GP registration rates had little bearing on subsequent mode of access, with equal rates of self-referral to this service across all groups, which suggests that accessing appropriate primary health care is more complex than finding and registering with a GP. Greater GP use among the RGC group, despite obvious barriers such as language, mirror recent studies investigating GP registration among refugees and other RGC migrants [14, 29] and may reflect local initiatives to facilitate registration amongst minority groups. However studies show that additional barriers, associated with ethnicity and communication problems, may operate at the service provider level in terms of access to appropriate quality care to meet needs once inside the system [10, 12]. Although it was outside of the scope of our survey to assess reason for attendance, these factors have previously been associated with increased use of acute services by more vulnerable migrant groups [14, 18, 19].
Our findings have implications for resource allocation in terms of enabling inner-city London services to cope with increasing rates of in-migration to the UK. Initiatives that encourage migrants with low registration rates to register with and use GPs could alleviate pressures on acute services. We need to assess how best to deliver appropriate quality care to more vulnerable groups beyond merely facilitating GP registration. Models of best practice, considering the approaches of other European countries , need to be explored to elucidate how best to deliver primary care to migrant groups, whilst consideration must be given to the impact of temporary migrants on GP practice targets and resources.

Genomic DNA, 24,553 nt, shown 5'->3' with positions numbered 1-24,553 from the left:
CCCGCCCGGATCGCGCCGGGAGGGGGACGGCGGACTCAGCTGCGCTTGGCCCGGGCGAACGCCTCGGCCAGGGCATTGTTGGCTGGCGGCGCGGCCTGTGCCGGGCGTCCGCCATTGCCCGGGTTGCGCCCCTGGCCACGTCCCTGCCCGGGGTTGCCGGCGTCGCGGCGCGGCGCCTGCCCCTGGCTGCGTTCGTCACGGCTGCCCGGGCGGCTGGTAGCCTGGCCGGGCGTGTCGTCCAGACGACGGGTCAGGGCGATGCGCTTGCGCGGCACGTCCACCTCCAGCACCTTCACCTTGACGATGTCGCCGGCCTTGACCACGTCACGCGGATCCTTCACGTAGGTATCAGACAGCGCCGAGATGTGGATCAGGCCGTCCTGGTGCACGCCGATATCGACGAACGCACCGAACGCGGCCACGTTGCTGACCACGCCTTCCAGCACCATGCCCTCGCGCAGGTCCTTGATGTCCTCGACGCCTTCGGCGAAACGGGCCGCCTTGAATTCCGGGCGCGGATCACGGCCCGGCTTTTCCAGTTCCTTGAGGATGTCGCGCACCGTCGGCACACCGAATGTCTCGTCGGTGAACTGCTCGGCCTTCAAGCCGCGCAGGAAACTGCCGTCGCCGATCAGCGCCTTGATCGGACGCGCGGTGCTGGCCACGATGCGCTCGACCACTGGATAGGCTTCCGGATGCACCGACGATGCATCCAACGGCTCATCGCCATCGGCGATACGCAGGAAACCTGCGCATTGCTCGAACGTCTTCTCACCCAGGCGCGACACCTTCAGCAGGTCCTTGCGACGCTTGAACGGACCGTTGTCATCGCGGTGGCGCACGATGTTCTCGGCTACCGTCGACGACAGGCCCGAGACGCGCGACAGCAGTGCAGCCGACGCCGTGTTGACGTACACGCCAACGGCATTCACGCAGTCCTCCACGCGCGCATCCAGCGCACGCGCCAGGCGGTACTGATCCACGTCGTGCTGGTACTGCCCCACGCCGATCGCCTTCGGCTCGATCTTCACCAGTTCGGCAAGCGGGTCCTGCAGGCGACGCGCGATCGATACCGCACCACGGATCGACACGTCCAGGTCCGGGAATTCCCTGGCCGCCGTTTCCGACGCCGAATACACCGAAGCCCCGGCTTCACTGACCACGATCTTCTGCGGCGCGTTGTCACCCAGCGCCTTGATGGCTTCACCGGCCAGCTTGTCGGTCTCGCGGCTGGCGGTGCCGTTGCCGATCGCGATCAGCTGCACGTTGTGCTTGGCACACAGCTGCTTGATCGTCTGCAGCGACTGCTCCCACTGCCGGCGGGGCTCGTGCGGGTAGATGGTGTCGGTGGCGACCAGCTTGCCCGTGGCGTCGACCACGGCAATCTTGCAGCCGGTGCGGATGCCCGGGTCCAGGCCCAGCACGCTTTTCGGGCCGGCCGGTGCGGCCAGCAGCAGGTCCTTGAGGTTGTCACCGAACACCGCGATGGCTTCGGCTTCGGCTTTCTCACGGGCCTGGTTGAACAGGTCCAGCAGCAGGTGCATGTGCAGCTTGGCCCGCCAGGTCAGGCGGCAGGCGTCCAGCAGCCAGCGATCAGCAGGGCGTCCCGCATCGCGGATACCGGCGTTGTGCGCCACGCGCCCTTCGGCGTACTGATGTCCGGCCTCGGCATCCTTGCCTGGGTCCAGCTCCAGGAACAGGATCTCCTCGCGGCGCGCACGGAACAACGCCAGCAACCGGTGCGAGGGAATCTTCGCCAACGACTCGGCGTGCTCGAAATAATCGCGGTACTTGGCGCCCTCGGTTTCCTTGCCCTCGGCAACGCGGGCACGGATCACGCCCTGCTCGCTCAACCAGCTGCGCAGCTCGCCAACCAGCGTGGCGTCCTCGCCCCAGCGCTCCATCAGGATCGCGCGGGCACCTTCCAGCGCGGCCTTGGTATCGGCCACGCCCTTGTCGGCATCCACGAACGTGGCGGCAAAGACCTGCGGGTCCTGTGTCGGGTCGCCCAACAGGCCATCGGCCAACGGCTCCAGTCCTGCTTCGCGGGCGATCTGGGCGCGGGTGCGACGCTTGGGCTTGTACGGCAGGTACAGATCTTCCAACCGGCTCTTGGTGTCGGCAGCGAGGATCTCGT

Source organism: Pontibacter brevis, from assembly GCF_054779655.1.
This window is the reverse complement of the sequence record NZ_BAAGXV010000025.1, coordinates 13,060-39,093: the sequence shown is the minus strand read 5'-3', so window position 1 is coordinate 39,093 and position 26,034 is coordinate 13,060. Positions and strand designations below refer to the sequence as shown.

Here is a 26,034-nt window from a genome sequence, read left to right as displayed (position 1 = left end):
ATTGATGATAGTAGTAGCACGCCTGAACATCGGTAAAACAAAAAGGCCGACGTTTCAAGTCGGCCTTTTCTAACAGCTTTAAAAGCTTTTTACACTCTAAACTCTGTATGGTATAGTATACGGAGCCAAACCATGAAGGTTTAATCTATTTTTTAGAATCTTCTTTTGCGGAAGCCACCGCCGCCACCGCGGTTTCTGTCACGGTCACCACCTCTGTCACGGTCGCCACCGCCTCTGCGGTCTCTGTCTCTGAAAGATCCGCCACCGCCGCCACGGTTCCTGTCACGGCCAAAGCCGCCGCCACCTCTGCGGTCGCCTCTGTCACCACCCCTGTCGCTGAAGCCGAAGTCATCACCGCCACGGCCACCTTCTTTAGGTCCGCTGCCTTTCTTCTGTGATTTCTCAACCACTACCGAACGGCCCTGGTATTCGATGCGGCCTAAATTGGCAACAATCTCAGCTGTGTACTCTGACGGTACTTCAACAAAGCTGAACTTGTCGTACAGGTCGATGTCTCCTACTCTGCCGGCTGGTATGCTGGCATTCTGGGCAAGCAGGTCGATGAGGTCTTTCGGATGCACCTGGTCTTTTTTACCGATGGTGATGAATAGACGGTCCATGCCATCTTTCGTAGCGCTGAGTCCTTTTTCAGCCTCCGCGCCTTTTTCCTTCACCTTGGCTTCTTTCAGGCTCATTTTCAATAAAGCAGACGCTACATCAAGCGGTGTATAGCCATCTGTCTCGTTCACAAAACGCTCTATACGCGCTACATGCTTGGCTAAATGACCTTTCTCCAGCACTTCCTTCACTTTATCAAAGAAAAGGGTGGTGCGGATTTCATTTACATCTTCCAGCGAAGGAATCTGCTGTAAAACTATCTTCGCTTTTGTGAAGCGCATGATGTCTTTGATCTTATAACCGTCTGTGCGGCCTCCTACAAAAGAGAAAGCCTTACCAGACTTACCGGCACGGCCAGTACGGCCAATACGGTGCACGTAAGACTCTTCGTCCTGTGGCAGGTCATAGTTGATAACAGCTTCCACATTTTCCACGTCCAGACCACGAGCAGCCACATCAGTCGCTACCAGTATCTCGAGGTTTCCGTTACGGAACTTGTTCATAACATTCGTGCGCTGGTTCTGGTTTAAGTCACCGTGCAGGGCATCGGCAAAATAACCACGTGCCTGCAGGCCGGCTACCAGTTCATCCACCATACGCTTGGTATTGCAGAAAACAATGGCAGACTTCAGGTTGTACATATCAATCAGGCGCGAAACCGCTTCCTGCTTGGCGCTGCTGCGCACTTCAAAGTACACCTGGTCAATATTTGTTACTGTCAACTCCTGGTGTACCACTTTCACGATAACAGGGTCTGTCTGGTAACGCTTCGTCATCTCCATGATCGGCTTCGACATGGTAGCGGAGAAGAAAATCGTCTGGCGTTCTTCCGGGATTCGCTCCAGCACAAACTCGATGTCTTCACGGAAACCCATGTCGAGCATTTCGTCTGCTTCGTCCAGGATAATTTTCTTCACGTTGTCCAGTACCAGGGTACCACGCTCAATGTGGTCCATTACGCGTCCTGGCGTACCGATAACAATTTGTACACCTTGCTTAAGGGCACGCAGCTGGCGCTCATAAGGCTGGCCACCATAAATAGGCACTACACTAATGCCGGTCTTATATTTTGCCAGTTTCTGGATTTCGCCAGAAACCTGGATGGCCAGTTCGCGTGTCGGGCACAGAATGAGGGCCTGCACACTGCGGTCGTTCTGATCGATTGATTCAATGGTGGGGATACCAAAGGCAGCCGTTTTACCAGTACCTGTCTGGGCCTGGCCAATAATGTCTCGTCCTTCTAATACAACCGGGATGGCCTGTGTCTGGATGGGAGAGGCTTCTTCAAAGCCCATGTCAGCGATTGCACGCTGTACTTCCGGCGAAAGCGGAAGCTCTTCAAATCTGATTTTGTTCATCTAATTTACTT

Recent attention on the impact of 'foreign born' patients on the NHS, and the tightening up of charging systems for non-eligible migrants [7, 8], has not considered the diversity of this group. Focus on the burden of asylum seekers, particularly from resource-poor African countries, misses the significant number of migrants from wealthier countries (eg, USA, Europe) who may pose similar organisational and charging dilemmas. Our data suggest that recent proposals to exclude or charge non-eligible migrants at GP services [7, 9] could have a detrimental impact on free A&E Departments in terms of an increase in presenting migrants.